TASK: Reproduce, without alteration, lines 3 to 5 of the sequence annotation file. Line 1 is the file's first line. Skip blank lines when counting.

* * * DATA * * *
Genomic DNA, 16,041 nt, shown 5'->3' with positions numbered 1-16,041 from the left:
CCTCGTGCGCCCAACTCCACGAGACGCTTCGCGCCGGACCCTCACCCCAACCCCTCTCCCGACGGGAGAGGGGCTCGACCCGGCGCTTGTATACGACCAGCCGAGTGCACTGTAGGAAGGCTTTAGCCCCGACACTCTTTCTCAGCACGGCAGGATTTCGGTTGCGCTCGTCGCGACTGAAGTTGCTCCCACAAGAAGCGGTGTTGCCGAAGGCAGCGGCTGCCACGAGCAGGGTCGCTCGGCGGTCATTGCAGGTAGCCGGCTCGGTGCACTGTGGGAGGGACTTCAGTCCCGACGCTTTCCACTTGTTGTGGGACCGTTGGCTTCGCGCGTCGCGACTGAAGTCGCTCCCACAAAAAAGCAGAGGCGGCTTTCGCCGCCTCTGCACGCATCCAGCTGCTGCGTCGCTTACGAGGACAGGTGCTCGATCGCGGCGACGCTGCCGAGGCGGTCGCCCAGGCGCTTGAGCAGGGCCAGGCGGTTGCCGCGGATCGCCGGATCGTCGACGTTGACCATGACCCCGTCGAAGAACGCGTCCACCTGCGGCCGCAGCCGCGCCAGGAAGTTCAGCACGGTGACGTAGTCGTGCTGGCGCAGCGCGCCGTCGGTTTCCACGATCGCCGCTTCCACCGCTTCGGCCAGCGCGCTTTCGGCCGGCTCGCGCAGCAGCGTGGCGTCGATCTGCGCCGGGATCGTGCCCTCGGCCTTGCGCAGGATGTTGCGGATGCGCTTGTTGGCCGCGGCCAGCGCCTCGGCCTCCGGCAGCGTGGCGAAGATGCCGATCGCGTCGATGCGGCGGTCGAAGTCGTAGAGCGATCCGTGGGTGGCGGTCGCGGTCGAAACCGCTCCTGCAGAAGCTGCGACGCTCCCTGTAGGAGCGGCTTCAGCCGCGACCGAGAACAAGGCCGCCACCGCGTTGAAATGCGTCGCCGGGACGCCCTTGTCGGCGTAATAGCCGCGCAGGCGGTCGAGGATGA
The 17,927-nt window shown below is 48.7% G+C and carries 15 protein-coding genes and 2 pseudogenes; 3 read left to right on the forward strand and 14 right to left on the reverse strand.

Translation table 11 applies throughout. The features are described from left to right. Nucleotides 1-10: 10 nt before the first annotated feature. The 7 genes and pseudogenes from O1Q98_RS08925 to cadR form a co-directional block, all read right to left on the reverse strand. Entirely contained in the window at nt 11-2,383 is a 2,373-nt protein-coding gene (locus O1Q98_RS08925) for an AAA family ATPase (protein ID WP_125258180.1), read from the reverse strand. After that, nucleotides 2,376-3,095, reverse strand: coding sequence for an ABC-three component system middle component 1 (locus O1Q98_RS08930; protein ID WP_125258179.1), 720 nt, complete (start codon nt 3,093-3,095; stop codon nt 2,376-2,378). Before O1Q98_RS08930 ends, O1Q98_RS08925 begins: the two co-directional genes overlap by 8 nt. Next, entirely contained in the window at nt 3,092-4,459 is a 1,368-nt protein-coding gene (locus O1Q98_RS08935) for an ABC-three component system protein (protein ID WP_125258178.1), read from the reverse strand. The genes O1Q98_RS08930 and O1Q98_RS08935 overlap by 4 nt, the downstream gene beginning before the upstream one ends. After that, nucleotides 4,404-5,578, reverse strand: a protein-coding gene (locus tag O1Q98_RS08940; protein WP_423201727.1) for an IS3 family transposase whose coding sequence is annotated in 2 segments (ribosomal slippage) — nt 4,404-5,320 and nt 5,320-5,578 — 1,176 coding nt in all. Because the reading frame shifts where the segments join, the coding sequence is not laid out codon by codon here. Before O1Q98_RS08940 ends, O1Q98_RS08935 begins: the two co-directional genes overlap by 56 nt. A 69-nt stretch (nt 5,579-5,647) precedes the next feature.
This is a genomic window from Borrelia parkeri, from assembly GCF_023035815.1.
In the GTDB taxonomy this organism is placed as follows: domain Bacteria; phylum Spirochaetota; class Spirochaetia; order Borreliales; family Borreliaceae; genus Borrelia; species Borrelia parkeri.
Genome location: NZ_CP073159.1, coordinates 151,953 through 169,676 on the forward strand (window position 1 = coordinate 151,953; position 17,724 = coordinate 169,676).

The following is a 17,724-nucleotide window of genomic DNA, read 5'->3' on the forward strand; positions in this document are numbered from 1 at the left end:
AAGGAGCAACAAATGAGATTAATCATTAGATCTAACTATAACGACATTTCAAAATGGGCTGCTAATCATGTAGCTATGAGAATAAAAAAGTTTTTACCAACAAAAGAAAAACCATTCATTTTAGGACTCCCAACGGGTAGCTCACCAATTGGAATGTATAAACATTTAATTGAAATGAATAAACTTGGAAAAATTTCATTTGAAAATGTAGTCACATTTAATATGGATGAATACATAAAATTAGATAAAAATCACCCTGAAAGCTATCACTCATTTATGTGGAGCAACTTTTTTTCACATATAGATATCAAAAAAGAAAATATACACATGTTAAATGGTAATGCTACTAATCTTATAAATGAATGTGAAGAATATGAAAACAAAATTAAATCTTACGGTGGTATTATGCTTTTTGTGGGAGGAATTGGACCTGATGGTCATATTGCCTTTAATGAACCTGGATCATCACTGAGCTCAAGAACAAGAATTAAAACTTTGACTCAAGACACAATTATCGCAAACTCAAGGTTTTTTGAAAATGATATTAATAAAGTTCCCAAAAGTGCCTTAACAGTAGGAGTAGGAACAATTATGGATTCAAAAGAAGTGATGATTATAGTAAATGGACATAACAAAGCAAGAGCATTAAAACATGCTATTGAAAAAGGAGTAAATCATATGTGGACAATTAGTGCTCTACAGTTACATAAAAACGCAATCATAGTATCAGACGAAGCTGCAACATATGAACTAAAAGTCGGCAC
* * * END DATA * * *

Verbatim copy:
The 17,927-nt window shown below is 48.7% G+C and carries 15 protein-coding genes and 2 pseudogenes; 3 read left to right on the forward strand and 14 right to left on the reverse strand.

Translation table 11 applies throughout. The features are described from left to right. Nucleotides 1-10: 10 nt before the first annotated feature. The 7 genes and pseudogenes from O1Q98_RS08925 to cadR form a co-directional block, all read right to left on the reverse strand. Entirely contained in the window at nt 11-2,383 is a 2,373-nt protein-coding gene (locus O1Q98_RS08925) for an AAA family ATPase (protein ID WP_125258180.1), read from the reverse strand. After that, nucleotides 2,376-3,095, reverse strand: coding sequence for an ABC-three component system middle component 1 (locus O1Q98_RS08930; protein ID WP_125258179.1), 720 nt, complete (start codon nt 3,093-3,095; stop codon nt 2,376-2,378). Before O1Q98_RS08930 ends, O1Q98_RS08925 begins: the two co-directional genes overlap by 8 nt. Next, entirely contained in the window at nt 3,092-4,459 is a 1,368-nt protein-coding gene (locus O1Q98_RS08935) for an ABC-three component system protein (protein ID WP_125258178.1), read from the reverse strand. The genes O1Q98_RS08930 and O1Q98_RS08935 overlap by 4 nt, the downstream gene beginning before the upstream one ends. After that, nucleotides 4,404-5,578, reverse strand: a protein-coding gene (locus tag O1Q98_RS08940; protein WP_423201727.1) for an IS3 family transposase whose coding sequence is annotated in 2 segments (ribosomal slippage) — nt 4,404-5,320 and nt 5,320-5,578 — 1,176 coding nt in all. Because the reading frame shifts where the segments join, the coding sequence is not laid out codon by codon here. Before O1Q98_RS08940 ends, O1Q98_RS08935 begins: the two co-directional genes overlap by 56 nt. A 69-nt stretch (nt 5,579-5,647) precedes the next feature.
This is a genomic window from Borrelia parkeri, from assembly GCF_023035815.1.